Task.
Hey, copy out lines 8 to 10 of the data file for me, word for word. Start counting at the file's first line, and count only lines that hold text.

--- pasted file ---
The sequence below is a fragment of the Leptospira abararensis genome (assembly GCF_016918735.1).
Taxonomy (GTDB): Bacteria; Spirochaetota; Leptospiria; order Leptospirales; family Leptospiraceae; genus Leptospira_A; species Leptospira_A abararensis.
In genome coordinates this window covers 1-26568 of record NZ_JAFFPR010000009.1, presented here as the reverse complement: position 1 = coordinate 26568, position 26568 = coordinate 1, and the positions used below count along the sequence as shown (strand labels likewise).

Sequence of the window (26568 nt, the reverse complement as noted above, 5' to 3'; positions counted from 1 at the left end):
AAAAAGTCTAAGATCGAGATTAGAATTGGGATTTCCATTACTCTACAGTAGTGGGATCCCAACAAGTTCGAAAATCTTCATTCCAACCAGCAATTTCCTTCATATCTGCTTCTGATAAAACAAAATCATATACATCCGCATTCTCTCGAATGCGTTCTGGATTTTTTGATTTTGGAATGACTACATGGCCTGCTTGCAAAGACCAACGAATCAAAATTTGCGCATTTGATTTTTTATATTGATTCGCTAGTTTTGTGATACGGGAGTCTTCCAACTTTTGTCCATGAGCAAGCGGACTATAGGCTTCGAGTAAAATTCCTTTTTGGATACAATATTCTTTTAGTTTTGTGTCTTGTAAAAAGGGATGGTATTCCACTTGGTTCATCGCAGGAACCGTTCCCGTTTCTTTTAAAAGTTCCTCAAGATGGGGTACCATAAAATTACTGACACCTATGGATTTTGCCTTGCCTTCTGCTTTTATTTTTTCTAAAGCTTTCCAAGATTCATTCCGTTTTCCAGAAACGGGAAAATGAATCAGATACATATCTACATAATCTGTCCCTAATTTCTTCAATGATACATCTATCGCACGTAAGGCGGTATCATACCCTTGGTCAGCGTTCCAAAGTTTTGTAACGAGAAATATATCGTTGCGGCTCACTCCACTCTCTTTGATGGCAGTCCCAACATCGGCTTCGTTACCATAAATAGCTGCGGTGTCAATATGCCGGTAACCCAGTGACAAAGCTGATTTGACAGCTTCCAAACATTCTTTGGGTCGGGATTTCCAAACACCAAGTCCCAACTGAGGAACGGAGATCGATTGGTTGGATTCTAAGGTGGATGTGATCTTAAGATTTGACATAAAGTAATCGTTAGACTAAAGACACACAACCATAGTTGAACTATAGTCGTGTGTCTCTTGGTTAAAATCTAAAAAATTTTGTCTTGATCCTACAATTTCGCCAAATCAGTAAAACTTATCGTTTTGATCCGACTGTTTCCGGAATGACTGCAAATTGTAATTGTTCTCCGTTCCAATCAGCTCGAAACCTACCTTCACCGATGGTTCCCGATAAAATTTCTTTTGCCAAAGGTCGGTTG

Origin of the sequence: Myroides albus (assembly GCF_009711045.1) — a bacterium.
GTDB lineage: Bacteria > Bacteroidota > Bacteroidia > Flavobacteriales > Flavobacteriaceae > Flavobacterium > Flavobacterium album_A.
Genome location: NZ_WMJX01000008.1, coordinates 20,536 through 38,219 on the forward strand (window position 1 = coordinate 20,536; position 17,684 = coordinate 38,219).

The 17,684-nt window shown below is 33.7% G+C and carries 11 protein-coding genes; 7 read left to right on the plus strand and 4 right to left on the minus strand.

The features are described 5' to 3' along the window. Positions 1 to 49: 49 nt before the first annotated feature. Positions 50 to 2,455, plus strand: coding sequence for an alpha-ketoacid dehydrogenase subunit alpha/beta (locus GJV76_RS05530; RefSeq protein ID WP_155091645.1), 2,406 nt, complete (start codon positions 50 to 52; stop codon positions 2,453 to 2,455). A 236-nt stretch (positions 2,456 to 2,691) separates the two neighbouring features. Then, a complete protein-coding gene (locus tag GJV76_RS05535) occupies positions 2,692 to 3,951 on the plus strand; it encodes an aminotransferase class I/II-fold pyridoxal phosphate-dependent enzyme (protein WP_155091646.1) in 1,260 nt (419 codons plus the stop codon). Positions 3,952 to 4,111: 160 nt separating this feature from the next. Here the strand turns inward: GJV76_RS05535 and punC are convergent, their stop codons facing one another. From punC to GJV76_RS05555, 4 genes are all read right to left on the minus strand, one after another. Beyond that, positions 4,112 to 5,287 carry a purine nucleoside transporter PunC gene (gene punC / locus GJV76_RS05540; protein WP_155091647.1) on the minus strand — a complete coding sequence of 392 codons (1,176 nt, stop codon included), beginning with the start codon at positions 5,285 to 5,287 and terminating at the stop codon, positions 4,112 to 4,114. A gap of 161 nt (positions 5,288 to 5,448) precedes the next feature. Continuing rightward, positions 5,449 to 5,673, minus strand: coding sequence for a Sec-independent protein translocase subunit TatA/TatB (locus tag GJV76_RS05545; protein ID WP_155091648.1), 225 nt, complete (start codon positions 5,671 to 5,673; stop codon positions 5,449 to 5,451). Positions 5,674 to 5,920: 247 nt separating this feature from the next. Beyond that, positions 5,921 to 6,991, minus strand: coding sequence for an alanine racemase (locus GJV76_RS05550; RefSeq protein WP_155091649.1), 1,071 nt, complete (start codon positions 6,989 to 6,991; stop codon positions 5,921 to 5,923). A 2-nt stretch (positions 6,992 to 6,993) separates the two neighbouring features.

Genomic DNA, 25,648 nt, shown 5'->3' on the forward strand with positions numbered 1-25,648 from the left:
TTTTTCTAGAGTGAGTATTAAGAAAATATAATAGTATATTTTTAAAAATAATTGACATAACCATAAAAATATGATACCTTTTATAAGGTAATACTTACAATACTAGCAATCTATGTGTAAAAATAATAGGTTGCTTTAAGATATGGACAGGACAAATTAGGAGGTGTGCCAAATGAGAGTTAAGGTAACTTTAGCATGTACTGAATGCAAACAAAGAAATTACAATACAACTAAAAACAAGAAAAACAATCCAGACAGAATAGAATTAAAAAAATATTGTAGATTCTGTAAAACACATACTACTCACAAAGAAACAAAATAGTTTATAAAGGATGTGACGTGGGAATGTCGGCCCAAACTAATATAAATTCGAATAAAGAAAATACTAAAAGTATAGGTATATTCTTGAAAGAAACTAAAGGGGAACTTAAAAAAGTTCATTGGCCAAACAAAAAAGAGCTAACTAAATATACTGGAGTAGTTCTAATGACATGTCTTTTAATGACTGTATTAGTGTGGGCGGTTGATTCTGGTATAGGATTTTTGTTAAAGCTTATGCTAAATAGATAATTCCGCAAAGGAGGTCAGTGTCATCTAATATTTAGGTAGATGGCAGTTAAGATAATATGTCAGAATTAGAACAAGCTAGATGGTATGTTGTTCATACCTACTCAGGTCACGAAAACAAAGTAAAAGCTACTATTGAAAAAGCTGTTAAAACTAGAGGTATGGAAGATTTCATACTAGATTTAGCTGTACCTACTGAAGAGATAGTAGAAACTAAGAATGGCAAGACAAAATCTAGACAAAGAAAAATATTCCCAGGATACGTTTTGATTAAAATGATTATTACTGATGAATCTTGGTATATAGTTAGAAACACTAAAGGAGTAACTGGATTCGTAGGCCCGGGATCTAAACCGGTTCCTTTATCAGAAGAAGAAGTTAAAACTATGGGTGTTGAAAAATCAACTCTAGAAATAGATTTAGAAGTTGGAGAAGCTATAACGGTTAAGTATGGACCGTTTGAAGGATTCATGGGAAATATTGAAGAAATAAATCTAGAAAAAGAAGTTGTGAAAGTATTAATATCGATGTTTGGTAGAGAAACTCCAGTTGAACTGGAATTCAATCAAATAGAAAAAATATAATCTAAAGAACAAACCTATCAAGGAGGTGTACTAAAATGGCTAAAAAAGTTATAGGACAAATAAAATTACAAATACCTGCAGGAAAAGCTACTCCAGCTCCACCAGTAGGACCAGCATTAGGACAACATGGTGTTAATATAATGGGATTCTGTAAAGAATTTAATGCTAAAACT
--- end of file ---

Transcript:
Genome location: NZ_WMJX01000008.1, coordinates 20,536 through 38,219 on the forward strand (window position 1 = coordinate 20,536; position 17,684 = coordinate 38,219).

The 17,684-nt window shown below is 33.7% G+C and carries 11 protein-coding genes; 7 read left to right on the plus strand and 4 right to left on the minus strand.

The features are described 5' to 3' along the window. Positions 1 to 49: 49 nt before the first annotated feature. Positions 50 to 2,455, plus strand: coding sequence for an alpha-ketoacid dehydrogenase subunit alpha/beta (locus GJV76_RS05530; RefSeq protein ID WP_155091645.1), 2,406 nt, complete (start codon positions 50 to 52; stop codon positions 2,453 to 2,455). A 236-nt stretch (positions 2,456 to 2,691) separates the two neighbouring features. Then, a complete protein-coding gene (locus tag GJV76_RS05535) occupies positions 2,692 to 3,951 on the plus strand; it encodes an aminotransferase class I/II-fold pyridoxal phosphate-dependent enzyme (protein WP_155091646.1) in 1,260 nt (419 codons plus the stop codon). Positions 3,952 to 4,111: 160 nt separating this feature from the next. Here the strand turns inward: GJV76_RS05535 and punC are convergent, their stop codons facing one another. From punC to GJV76_RS05555, 4 genes are all read right to left on the minus strand, one after another. Beyond that, positions 4,112 to 5,287 carry a purine nucleoside transporter PunC gene (gene punC / locus GJV76_RS05540; protein WP_155091647.1) on the minus strand — a complete coding sequence of 392 codons (1,176 nt, stop codon included), beginning with the start codon at positions 5,285 to 5,287 and terminating at the stop codon, positions 4,112 to 4,114. A gap of 161 nt (positions 5,288 to 5,448) precedes the next feature. Continuing rightward, positions 5,449 to 5,673, minus strand: coding sequence for a Sec-independent protein translocase subunit TatA/TatB (locus tag GJV76_RS05545; protein ID WP_155091648.1), 225 nt, complete (start codon positions 5,671 to 5,673; stop codon positions 5,449 to 5,451). Positions 5,674 to 5,920: 247 nt separating this feature from the next. Beyond that, positions 5,921 to 6,991, minus strand: coding sequence for an alanine racemase (locus GJV76_RS05550; RefSeq protein WP_155091649.1), 1,071 nt, complete (start codon positions 6,989 to 6,991; stop codon positions 5,921 to 5,923). A 2-nt stretch (positions 6,992 to 6,993) separates the two neighbouring features.